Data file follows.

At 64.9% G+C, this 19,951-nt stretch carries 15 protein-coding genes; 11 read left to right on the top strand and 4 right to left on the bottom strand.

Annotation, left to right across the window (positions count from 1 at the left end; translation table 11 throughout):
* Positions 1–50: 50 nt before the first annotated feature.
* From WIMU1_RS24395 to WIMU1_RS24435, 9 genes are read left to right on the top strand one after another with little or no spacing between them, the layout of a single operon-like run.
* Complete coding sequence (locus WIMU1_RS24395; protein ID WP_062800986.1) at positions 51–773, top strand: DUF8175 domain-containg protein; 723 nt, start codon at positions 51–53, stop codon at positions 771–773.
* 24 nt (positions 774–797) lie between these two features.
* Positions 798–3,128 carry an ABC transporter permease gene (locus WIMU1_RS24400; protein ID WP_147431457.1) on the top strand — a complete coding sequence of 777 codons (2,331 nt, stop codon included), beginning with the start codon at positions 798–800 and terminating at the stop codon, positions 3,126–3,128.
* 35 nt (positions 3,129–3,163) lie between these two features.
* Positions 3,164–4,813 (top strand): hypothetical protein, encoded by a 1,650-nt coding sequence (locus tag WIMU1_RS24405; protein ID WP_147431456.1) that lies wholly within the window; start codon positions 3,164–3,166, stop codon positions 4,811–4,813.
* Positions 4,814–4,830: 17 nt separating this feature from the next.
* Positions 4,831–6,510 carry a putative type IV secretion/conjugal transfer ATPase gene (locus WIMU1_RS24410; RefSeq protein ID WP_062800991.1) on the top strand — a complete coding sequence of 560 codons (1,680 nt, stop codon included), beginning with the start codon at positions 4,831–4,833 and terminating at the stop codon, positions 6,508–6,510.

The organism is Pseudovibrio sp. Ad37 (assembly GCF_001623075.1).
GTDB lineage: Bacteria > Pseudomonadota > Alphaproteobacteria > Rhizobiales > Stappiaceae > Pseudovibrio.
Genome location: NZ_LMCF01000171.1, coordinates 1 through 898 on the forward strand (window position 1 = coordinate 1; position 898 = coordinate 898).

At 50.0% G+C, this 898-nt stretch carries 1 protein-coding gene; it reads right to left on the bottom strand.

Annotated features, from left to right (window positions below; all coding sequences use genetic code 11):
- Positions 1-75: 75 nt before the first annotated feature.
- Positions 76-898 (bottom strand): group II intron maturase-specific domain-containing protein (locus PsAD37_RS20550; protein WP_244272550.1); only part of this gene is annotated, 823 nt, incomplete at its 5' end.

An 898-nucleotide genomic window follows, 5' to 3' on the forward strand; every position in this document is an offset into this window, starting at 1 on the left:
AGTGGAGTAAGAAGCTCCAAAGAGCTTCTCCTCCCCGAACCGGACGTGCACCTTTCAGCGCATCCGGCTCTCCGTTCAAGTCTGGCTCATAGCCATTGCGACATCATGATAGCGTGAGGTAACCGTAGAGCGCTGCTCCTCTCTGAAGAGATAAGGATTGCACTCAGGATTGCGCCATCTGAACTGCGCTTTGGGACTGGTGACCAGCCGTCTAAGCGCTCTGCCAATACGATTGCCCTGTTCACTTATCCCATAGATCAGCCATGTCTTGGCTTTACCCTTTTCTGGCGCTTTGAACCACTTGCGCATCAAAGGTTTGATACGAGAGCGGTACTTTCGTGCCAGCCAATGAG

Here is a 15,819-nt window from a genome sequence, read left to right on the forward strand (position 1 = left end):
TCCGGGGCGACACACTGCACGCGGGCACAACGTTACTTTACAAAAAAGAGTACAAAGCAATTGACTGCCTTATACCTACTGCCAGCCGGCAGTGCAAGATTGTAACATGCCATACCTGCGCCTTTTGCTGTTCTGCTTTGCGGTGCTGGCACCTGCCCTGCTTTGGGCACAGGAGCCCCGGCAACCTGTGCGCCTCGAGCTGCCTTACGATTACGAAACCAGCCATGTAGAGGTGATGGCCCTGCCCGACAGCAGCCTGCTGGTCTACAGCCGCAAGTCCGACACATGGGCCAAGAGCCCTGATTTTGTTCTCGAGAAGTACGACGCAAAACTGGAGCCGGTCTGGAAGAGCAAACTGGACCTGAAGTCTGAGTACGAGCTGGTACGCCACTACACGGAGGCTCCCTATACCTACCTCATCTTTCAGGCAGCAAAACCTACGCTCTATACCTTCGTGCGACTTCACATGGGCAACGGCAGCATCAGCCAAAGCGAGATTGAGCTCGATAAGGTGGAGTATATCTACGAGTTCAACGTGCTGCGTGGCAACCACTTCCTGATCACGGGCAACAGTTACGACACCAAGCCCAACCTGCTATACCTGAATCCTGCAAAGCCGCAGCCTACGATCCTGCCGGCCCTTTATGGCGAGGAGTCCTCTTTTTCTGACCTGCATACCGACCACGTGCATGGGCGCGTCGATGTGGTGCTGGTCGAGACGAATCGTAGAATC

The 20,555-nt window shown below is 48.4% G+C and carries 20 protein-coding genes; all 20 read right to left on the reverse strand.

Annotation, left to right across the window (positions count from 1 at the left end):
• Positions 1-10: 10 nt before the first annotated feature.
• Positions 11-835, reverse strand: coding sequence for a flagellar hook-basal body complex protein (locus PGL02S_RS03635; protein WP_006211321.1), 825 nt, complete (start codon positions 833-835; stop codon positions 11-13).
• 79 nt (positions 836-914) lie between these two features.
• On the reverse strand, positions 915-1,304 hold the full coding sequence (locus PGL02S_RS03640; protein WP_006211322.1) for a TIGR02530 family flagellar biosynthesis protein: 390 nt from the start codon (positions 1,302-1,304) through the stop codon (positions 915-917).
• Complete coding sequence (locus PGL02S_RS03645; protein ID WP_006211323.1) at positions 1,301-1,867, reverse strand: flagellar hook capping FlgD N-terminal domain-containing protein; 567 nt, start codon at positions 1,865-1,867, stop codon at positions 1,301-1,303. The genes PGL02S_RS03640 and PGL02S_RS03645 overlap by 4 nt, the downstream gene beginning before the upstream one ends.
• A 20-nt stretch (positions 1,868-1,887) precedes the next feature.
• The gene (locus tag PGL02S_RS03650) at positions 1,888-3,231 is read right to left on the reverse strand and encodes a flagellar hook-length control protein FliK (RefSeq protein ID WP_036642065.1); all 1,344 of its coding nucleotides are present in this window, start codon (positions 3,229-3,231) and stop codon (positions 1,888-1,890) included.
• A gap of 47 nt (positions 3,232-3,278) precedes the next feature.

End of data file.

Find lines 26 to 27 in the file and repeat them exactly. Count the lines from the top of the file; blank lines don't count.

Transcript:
• Positions 11-835, reverse strand: coding sequence for a flagellar hook-basal body complex protein (locus PGL02S_RS03635; protein WP_006211321.1), 825 nt, complete (start codon positions 833-835; stop codon positions 11-13).
• 79 nt (positions 836-914) lie between these two features.